Happy Holidays from 356 RESTORE. Did you remember to change your oil before storing your 356 for the Winter? We had a clinic at Appleton’s a few years back and he showed us the impressions of ice crystals on the engine parts. Fresh oil (as soon as you drive your 356 moisture enters the engine) will protect from Winter storage problems.
I’m sending this newsletter a little early to remind you of the RM356PC Xmas party. It will be at our home on Sunday, December 15th starting at noon. You don’t have to be a club member to attend. Call for directions and details. We have over 50 folks signed up so far so it will be fun.
Ron picked up his ’60 Cabriolet. He will have it painted in Cheyenne and then back here for reassembly. I picked up Jack H’s ’64 Coupe from the Blasters and it is now in the shop. Jack came by to check it out prior to metal work and was surprised by what was hiding underneath the paint and Bondo. His 356 is not that bad compared to most I get. So, the shop is full of three 1964 C Coupes. I finished all the metal repair on Dr. Jack’s Sunroof Coupe. I thought I finished last month but while scrapping undercoat off the bottom, my chisel went through the left front strut. (Inexpensive wood chisels are best for scrapping tar and undercoat). Dr. Jack’s 356 had a real heavy undercoat. This was done after the 356 was purchased and was both a plus and a minus. The plus is the 356 had no serious rust underneath (except for the strut and a front closing panel). The minus was the horns, shocks, heater values and transaxle had heavy undercoat.
For the horns, I scraped the undercoat off and had them sandblasted. I did not disassemble them. I’ve discovered that it’s easiest to blast them in one piece rather than disassembling and disturbing the paper gaskets. It’s a little tough to paint under the grilles but you can. With a horn kit they look like new and they still work. (I’ve done six pair this way-and don’t forget to mark which is the high and low tone.)
Dr. Jack’s shocks also had to be hand scraped. And guess what? Yep, they were the original Porsche shocks painted blue. Just like the ones I found on the Shop ’64 Cabriolet. So I think Porsche had Koni make shocks with the Porsche name on them (I doubt Porsche made their own). This probably happened at the same time Porsche bought out Reutter in 1963. Anyhow, with the strut repaired, I replaced all the chipped and loose undercoat (after cleaning the metal with a acid and applying two part epoxy paint) and then sealed the undercoat with paint. I also did the filler work on the body repairs and Dr. Jack’s 356 is ready for paint.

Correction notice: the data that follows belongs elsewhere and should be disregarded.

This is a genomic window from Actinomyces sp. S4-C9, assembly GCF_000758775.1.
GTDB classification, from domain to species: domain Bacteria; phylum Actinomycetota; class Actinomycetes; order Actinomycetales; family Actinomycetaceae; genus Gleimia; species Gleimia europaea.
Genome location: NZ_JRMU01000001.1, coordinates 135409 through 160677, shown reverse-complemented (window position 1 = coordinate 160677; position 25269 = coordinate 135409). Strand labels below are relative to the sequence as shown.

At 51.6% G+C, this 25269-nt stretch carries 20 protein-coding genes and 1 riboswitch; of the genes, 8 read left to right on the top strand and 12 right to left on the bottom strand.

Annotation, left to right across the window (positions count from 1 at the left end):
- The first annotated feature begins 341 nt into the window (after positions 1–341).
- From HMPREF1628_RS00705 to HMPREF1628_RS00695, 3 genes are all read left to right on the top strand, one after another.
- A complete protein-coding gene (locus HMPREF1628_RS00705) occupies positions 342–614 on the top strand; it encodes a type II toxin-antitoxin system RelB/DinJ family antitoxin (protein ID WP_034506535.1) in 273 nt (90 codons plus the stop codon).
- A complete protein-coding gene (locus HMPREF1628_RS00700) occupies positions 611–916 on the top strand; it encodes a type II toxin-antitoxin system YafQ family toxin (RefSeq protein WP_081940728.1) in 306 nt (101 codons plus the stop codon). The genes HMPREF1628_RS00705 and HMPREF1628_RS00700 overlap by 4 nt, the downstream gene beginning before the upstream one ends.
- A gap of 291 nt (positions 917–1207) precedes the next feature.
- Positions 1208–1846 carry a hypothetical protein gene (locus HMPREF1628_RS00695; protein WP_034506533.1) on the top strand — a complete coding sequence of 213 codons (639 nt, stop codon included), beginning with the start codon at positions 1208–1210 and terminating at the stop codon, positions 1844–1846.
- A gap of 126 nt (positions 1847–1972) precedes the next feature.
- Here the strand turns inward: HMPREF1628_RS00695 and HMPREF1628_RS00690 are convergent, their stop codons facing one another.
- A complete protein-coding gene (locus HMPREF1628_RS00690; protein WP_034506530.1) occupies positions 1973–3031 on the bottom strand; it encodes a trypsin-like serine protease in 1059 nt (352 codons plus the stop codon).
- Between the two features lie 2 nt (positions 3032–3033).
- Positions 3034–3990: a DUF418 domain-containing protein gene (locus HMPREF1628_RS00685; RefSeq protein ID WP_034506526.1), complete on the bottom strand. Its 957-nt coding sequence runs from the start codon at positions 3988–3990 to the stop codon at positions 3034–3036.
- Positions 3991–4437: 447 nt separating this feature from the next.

Believe it or not, all ’64 Coupes presently in the shop will be painted Ivory. Two are originals – Dr. Jack’s and Jack H’s – the other, Webb’s is a color change. I’ve commented before how models and colors show up in the shop in bunches, but this is getting weird.
While finishing up Dr. Jack’s Coupe I started on Webb’s 356. Again most of the metal repair was exterior with some repair to the longitudinal plus new jack spurs. The major problem was the hood which had rusted out in the nose due to a hood seal installed wrong and sitting with water in the hood channel.
I had three approaches to this repair. I could try to cut out rusted metal and weld up dozens of holes in the original hood. I could sacrifice a shop hood and replace the whole nose section or I could repair a shop hood to fit Webb’s 356. I decided to try both the last and first approaches and then decide which would fit best. It was obvious the repair and fit of a shop hood was going to take a lot of work i.e. filler. And since I don’t like a heavy hood, I went with a welding repair of the original hood. This took a lot of time, particularly splitting the fold over seam in the nose. This was rusted tight and I had to make a tool out of an old screwdriver. But I got it done and it was the right choice plus I have a partially repaired shop hood for a future project) good hoods are worth up to $1,000). So yet to do on Webb’s 356 are fresh paint and undercoat on the bottom plus restoration of the front storage, interior and engine compartment.
While I wait for material to dry on Webb’s 356, I’ll start on Jack H’s metal repair.
The Eastwood Company (1-800-345-1178) sells a complete buffing kit that you can mount on your bench grinder. It comes with eight buffing wheels, six compounds, face shield, gloves and a video. I have read good reviews on this system and would recommend it. It cost $85.00. While I opted for the more expensive professional buffing system, I am quite pleased with all of Eastwoods restoration products (call them for a catalog).
Next month we will report on 356RESTORE financials. Did Jim make money this year? What did he sell out of or buy into inventory? Go back and reread you newsletters, they will give you a clue.
Anyhow, by year end we will have restored over forty 356’s in four years and that is the real goal. Just keep driving your 356!